Tuesday, August 16, 2005

The Sacrifice of the Mass

Despite the vast size of Dom Gregory Dix's The Shape of the Liturgy (for previous posts on which see here, here, here, and here), the key point can be summed up this way: the most essential word in the Words of Institution is not is but do, not this is my body, but do this in anamnesis/remembrance of me.

His story can be summarized rather simply: the original ante-Nicene liturgy focused with admirable economy on the action of the Eucharist, doing the meal as Jesus had commanded. In the post-Nicene period from AD 325 to 800, this simple action was elaborated. Much was gained in this period: theology of sacrifice was developed more explicitly, the Eucharist was adapted to sanctify all Christian times and circumstances, while still maintaining its essential nature, both 'puritan' (about which Dix is surprisingly positive) and ceremonial aesthetics received due recognition. But some valuable things were lost: the eschatological element (the idea that the Eucharist is the in-breaking of the age to come) was replaced by an over-emphasis on the remembrance of the historical facts of Christ's Passion. The theology of the Eucharistic sacrificial action sometimes degenerated a crude viewpoint of the Eucharist as a repetition of the Passion. The tight connection of the offertory to the Eucharist which gave an explicit role for the laity to do something, not just communicate, was likewise lost. The excess of devotional language to some degree obscured the central action, although the Roman church stood like a bulwark against this.

After about AD 400, a much more dangerous distortion (according to Dix) developed. As lay communion declined, as the presbyters/elders became priests and the bishops/overseers became feudal lords, the mass was transformed from something that the church does together to something that the officiant (almost always now a presbyter, often serving alone) does and the church observes. For the laity the focus was now not doing the Eucharist, but watching the priest as he did it, meditating on the Passion that occurred in Israel a thousand years ago and worshiping the result: the Body and Blood of Christ made present. Devotion began to focus on the adoration of the consecrated host, not on communicating, and still less on the church as a whole joining in the Eucharist. The is had replaced the do, and seeing replaced participating.

When the Reformation and Counter-Reformation came, neither understood the issue. Both continued to focus on the is rather than the do. The Zwinglians (the only coherent Reformers in Dix's view) made the Eucharist an optional occasion for meditating on the Passion, explicitly reducing the laity's role to merely reverent attention (the triumph of the puritan aesthetic) and incoporating the suggested late medieval devotional literature into the very words of the liturgy itself, thus wounding fatally the true focus of the Eucharist: the church together doing this in anamnesis/remembrance. Eventually the Eucharist virtually disappears from devotional life and the Protestants revert to a kind of 'catechumen' spirituality. The catholics (a word he consistently leaves uncapitalized, along with christian, jewish, etc.; how clever an evasion is that!) continued the late medieval emphasis on remembering the Passion and worshiping the "is my body." But the retention of the liturgy and the theology of the Eucharist as sacrifice left the Shape of the Liturgy intact as the unspoken framework of Christian life, ready for more conscious recovery as scholarship illuminates the ante-Nicene theology (i.e. as people read and assimilate Dix's book.)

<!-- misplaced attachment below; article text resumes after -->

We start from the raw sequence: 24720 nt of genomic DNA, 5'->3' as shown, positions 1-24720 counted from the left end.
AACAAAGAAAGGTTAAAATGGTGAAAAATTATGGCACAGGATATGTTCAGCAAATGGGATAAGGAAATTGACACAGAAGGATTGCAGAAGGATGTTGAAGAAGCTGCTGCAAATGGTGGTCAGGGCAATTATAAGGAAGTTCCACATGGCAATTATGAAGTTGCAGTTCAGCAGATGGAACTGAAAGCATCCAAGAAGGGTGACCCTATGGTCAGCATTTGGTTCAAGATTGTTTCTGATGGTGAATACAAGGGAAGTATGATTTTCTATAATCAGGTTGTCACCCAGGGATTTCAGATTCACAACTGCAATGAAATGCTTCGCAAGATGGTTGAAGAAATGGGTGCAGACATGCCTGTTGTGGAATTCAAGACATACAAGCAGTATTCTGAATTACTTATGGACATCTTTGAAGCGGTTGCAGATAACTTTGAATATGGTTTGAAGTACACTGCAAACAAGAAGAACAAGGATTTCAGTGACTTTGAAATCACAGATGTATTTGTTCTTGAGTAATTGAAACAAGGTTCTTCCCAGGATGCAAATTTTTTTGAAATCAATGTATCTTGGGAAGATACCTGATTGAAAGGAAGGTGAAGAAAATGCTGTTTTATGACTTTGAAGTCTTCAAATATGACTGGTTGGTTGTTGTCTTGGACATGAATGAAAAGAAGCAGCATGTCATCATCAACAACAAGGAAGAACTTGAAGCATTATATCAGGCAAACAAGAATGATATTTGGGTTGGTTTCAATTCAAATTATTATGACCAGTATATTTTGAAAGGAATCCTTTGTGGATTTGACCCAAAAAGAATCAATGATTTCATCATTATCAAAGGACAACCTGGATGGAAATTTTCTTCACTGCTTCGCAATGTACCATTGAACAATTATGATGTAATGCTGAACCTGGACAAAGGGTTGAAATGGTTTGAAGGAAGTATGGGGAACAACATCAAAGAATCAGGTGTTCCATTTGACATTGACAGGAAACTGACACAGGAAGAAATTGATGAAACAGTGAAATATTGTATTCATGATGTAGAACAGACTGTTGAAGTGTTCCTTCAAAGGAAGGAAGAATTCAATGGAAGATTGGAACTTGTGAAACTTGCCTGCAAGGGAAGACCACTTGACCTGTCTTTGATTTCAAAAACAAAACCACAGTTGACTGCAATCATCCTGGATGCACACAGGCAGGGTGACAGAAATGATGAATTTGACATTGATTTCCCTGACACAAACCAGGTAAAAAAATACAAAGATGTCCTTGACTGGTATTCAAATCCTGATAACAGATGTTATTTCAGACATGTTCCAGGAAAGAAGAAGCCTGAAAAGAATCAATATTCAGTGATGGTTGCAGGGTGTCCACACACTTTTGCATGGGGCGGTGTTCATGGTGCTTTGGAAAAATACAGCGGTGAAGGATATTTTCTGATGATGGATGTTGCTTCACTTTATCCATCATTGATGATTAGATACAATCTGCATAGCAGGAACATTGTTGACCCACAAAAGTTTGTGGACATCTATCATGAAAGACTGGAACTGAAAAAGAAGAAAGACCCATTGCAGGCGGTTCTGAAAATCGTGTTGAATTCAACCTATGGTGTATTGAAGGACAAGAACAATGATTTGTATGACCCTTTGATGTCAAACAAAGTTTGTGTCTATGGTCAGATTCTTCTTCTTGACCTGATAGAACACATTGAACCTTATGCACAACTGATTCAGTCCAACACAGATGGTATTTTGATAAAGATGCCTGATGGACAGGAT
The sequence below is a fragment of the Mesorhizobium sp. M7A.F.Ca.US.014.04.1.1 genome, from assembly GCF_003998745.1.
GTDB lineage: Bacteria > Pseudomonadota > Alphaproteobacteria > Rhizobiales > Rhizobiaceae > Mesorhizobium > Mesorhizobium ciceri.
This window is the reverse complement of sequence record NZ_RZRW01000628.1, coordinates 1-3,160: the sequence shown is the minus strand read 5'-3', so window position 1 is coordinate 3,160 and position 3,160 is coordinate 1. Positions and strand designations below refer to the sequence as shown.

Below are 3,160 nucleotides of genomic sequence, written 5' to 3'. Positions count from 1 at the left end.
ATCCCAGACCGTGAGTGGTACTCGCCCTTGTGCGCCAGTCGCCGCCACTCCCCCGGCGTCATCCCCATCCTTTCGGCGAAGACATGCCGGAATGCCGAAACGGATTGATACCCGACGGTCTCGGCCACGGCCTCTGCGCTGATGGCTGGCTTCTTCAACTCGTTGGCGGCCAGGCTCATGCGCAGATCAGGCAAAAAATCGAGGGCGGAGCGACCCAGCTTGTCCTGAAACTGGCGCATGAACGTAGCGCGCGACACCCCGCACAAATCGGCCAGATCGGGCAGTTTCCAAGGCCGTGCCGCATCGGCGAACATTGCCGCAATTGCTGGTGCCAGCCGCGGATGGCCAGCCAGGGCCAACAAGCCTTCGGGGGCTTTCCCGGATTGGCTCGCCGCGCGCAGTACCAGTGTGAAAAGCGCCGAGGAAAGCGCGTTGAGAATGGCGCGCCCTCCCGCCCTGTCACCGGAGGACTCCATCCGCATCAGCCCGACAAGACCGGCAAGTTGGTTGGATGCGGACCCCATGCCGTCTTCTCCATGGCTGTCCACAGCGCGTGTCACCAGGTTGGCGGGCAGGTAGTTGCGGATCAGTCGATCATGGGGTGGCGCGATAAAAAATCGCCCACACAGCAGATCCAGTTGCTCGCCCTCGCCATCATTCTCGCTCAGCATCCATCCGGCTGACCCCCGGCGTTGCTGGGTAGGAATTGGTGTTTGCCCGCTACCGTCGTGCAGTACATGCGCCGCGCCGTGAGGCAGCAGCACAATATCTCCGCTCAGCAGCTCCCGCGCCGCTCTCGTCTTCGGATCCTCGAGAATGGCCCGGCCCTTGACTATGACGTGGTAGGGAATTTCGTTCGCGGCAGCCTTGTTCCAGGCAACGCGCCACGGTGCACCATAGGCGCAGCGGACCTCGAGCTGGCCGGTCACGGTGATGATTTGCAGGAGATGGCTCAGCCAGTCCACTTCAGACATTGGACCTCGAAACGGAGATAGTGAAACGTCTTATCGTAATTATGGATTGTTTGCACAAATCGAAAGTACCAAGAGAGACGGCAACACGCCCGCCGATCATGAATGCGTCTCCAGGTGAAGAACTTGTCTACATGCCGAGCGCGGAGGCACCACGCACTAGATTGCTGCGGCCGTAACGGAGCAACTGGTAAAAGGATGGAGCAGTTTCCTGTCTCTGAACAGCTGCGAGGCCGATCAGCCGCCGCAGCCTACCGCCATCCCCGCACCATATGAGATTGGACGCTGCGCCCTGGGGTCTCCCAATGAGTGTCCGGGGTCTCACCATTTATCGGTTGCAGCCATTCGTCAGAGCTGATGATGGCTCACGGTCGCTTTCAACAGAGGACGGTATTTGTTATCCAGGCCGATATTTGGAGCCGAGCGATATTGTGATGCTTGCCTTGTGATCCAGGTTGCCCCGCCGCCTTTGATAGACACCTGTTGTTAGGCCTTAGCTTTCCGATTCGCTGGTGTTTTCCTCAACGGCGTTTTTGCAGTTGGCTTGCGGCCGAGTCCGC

Where do Luther and the Lutherans fit into this picture? Surely we are an is people, not do people, yet presumably the Eucharist is important to us as well? Well, actually not; being an anomaly in his theory, Dix magisterially banishes us into the realm of historical mistakes. Putting aside his comments on the Luther = Hitler argument (a tad oversimplified, but at points remarkably insightful, he concludes on p. 636), Lutherans will be puzzled by statements like this: "Faith for Luther is always not in Christ as redeemer, but faith in my redemption by Him . . . The whole process [of partaking in Communion] is self regarding and self-generated as Luther presents it" (p. 635). How exactly Luther morphed into Jonathan Edwards is a puzzle here. Here is -- complete and unabridged -- his summary of Lutheran eucharistic theology since 1546:

It is perhaps not surprising that Luther's doctrine of the objective reality of our reception of our Lord's Body and Blood in the eucharist slowly declined in precision within the Lutheran churches. It is based simply on the literal understanding of the words of institution and logically unrelated and unnecessary to the Lutheran doctrine as a whole. (!!!) It kept its place in the Lutheran doctrinal confessions, but it received and could receive no adequate expression in the Lutheran liturgies. When the bulk of the German Lutherans were united with the German Calvinists in the Prussian State Church in the early nineteenth century it was in the result the Calvinist eucharistic doctrine which prevailed, though the question was formally left open for every communicant to decide for himself.

That it! That's all! Lutheran theology is just a evanescent wave in Luther's deluded brain! Move along, folks, move along, nothing to see here.

I think there's more to say about the matter. Future posts will address the natural theology of sacrifice, in what respect the Eucharist is or is not a sacrifice, the do and the anamnesis, and the place of the Sacrament of the Altar within the Lutheran theology and the Letter to the Hebrews.

UPDATE: Continued here.

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